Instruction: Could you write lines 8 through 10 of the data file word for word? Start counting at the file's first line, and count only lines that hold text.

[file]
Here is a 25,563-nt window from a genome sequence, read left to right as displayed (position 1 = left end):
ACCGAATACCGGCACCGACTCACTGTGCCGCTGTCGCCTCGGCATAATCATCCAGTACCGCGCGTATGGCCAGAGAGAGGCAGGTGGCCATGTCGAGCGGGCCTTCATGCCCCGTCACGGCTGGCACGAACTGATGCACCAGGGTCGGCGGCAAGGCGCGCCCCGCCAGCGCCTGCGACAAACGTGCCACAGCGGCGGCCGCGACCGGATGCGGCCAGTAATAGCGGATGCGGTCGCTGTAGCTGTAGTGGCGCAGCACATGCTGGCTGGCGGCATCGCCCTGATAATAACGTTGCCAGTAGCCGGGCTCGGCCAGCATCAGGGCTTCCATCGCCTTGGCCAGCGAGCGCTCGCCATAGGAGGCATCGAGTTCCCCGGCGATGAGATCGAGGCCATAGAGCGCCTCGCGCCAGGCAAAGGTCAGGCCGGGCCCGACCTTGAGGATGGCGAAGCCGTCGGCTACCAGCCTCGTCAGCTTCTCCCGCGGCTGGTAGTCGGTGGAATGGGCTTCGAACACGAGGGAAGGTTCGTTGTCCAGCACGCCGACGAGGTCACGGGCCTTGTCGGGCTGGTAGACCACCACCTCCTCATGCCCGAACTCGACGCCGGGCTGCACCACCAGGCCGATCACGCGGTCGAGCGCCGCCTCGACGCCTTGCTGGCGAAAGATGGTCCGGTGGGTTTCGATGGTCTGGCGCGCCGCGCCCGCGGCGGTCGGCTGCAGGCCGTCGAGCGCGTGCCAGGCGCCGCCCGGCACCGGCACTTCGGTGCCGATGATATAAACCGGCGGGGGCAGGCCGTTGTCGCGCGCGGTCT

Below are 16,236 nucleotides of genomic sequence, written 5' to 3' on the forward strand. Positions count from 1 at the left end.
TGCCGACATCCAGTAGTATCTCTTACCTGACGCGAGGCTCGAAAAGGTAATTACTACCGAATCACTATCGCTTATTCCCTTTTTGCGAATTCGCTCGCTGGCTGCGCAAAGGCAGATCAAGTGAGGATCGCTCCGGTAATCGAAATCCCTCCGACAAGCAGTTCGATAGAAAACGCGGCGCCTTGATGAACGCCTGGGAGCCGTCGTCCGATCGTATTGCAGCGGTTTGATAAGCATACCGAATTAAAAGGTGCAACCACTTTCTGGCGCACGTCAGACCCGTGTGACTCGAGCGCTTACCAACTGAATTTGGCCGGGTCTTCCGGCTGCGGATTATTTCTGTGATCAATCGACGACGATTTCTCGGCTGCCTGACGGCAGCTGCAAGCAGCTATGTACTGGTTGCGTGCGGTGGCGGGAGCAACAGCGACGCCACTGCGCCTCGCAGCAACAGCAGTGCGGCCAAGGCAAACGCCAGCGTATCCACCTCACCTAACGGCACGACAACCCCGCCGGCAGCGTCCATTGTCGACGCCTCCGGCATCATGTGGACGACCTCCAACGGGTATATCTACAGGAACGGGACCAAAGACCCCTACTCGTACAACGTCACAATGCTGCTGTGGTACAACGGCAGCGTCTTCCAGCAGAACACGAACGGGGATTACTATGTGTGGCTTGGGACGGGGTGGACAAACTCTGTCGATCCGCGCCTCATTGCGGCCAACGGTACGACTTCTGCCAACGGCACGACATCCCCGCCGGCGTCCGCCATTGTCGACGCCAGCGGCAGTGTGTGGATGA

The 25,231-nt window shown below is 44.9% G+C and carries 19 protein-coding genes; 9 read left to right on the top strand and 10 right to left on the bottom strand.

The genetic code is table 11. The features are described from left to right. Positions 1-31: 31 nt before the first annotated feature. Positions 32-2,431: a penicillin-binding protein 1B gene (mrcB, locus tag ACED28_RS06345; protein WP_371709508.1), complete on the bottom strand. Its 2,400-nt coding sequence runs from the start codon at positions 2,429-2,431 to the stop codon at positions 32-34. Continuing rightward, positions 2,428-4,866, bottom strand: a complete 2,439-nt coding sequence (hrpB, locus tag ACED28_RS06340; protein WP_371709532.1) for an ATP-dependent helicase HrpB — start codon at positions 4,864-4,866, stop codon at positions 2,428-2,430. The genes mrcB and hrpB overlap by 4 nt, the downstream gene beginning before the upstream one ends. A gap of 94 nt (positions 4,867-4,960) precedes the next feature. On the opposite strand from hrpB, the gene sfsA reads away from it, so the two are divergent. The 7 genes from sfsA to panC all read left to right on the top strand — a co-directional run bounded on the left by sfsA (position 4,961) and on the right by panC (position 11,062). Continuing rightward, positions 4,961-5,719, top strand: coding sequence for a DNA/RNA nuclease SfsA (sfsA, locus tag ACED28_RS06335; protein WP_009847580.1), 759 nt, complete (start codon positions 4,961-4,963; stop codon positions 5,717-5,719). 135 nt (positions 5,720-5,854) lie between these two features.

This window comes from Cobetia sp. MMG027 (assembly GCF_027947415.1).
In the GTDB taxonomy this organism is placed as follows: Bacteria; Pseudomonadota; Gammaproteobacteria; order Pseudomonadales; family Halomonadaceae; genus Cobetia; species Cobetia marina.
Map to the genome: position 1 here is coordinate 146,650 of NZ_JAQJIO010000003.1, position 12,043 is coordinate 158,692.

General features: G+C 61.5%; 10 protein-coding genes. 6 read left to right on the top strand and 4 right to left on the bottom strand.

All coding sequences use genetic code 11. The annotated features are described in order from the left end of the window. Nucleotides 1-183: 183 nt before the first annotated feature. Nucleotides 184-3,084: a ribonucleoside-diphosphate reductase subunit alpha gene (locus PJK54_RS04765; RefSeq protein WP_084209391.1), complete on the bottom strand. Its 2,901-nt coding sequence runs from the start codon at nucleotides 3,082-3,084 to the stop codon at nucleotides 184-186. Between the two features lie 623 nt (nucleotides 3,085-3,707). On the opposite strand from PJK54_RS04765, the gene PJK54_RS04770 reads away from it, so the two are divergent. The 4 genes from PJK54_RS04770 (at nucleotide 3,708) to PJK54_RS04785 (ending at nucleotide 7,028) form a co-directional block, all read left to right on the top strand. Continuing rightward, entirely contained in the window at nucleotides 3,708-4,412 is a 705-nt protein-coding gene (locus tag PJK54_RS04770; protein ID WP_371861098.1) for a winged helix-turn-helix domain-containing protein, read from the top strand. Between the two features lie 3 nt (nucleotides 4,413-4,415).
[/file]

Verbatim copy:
In the GTDB taxonomy this organism is placed as follows: Bacteria; Pseudomonadota; Gammaproteobacteria; order Pseudomonadales; family Halomonadaceae; genus Cobetia; species Cobetia marina.
Map to the genome: position 1 here is coordinate 146,650 of NZ_JAQJIO010000003.1, position 12,043 is coordinate 158,692.

General features: G+C 61.5%; 10 protein-coding genes. 6 read left to right on the top strand and 4 right to left on the bottom strand.